“Once, they did not talk to one another,” Ro’i said. “When we talk about creating the same language, this is how. If I do not know what the other side’s capabilities are, I will not feel secure about activating them. If the officers know the full range of the other branch’s firepower, they can take much more active control,” he said.
The Training Center’s commander, Lt.-Col. Gil (full name withheld), told The Jerusalem Post, “The focus of the training [earlier in April] was to teach platoon and company commanders to deploy combat and transport helicopters.”
A field commander who has a direct view of his target can activate a combat helicopter to conduct an air strike, he said. The helicopter releases munitions “based on the instructions of units who have visual confirmation,” Gil stated.
“This would happen in a situation in which the ground force cannot attack its target, due to any kind of limitation. It may not be able to hit the structure, or it may lack the right kind of munition. Hence, the platoon or company commander will prefer to pass on the mission to a helicopter,” Gil said.
“The pilots have no reason to get too close to the target, where their aircraft could be harmed, or [where they might] expose their intention to attack,” he added.
During the training, commanders selected targets and communicated them to Apache helicopter pilots. Tank crews did the same, only they have the added benefit of using built-in systems that can digitally transmit target data to the helicopter’s weapons systems.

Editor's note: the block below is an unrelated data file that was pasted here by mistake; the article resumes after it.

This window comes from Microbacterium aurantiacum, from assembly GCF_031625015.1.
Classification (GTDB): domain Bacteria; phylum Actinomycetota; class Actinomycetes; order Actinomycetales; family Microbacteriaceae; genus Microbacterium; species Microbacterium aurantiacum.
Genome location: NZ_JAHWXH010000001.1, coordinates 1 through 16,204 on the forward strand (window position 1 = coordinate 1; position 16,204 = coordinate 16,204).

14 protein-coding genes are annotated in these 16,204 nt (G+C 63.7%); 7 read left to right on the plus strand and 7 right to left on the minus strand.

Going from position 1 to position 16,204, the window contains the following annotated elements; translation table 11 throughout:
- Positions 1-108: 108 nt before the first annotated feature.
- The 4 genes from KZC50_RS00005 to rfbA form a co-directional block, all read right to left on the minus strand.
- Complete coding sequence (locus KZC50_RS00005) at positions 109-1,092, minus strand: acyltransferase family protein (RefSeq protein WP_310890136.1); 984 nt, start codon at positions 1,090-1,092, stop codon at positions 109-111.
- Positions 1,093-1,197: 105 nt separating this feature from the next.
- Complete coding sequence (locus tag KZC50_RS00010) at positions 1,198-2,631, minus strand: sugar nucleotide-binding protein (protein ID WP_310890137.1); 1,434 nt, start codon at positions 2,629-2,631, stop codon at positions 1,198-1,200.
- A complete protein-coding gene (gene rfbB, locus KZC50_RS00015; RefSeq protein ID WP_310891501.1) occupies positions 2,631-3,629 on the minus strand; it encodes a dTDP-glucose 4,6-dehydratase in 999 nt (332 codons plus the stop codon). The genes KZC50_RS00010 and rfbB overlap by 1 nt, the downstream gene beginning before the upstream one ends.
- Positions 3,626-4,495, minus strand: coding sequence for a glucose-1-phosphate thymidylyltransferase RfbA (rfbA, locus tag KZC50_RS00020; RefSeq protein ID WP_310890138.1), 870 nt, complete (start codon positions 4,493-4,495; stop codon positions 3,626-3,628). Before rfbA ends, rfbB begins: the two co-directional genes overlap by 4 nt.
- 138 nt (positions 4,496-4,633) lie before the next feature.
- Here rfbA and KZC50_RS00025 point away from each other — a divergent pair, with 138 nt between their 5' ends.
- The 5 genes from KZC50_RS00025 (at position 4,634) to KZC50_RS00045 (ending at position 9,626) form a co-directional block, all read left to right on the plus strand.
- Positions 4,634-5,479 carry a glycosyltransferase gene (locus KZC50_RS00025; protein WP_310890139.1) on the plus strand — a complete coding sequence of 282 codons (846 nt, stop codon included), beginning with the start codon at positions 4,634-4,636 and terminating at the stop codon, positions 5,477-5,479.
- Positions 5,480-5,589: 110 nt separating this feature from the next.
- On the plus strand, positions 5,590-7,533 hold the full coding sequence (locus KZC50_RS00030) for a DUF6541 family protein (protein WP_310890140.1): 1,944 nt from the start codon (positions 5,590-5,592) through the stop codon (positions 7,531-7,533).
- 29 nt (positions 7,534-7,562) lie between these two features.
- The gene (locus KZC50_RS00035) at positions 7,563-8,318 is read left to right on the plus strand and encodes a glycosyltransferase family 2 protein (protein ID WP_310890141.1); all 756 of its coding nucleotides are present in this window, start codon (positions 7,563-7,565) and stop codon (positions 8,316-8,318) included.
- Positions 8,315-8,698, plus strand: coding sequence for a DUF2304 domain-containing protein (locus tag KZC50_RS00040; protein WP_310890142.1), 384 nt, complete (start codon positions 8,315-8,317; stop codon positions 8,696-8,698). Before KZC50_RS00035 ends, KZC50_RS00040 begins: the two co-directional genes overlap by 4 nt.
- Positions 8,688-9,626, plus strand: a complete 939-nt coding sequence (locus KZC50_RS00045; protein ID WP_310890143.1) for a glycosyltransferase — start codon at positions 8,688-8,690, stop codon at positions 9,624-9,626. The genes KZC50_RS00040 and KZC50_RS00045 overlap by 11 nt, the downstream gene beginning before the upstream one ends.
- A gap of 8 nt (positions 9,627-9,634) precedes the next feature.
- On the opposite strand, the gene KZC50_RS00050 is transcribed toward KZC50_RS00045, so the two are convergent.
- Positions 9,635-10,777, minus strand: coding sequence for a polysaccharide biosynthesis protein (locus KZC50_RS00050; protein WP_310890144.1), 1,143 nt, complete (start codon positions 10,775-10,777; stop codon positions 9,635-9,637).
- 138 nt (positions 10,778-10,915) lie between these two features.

When computers cannot communicate in that manner, the ground and air forces will use traditional radio communications.
“Some weapons systems require audio dialogue to operate. Of course, this must be highly encrypted.
But the pilot still has to understand, in Hebrew, information about the target,” Gil said.
Asked if this kind of cooperation has improved since the last time the IDF fought against Hezbollah in Lebanon, a decade ago, Gil said, “I think it has improved dramatically.
We can look at Operation Protective Edge a year-and-a-half ago [in Gaza]; the results speak for themselves. The progress means we have much better results compared to the Second Lebanon War. This mainly stems from the knowledge and expertise of air and ground crew – not necessarily from systems.”
Transport helicopters, used to airlift wounded soldiers from the battlefield to hospitals back in Israel, will also be a central feature of any future conflict.
During the recent exercise, field commanders were trained in how to direct the aircraft to land in the middle of a combat zone and receive stretchers with mock victims on them.
In any real situation, ground commanders who speak with transport helicopter pilots will have to be “brave enough to say when they don’t know about threats [to the landing aircraft],” Gil said, referring to antitank-missile ambushes that could target the helicopters.
“The pilot will then rely on what he knows and make a decision. This is part of the responsibility of a ground commander; to know what his problems and limitations are,” he said.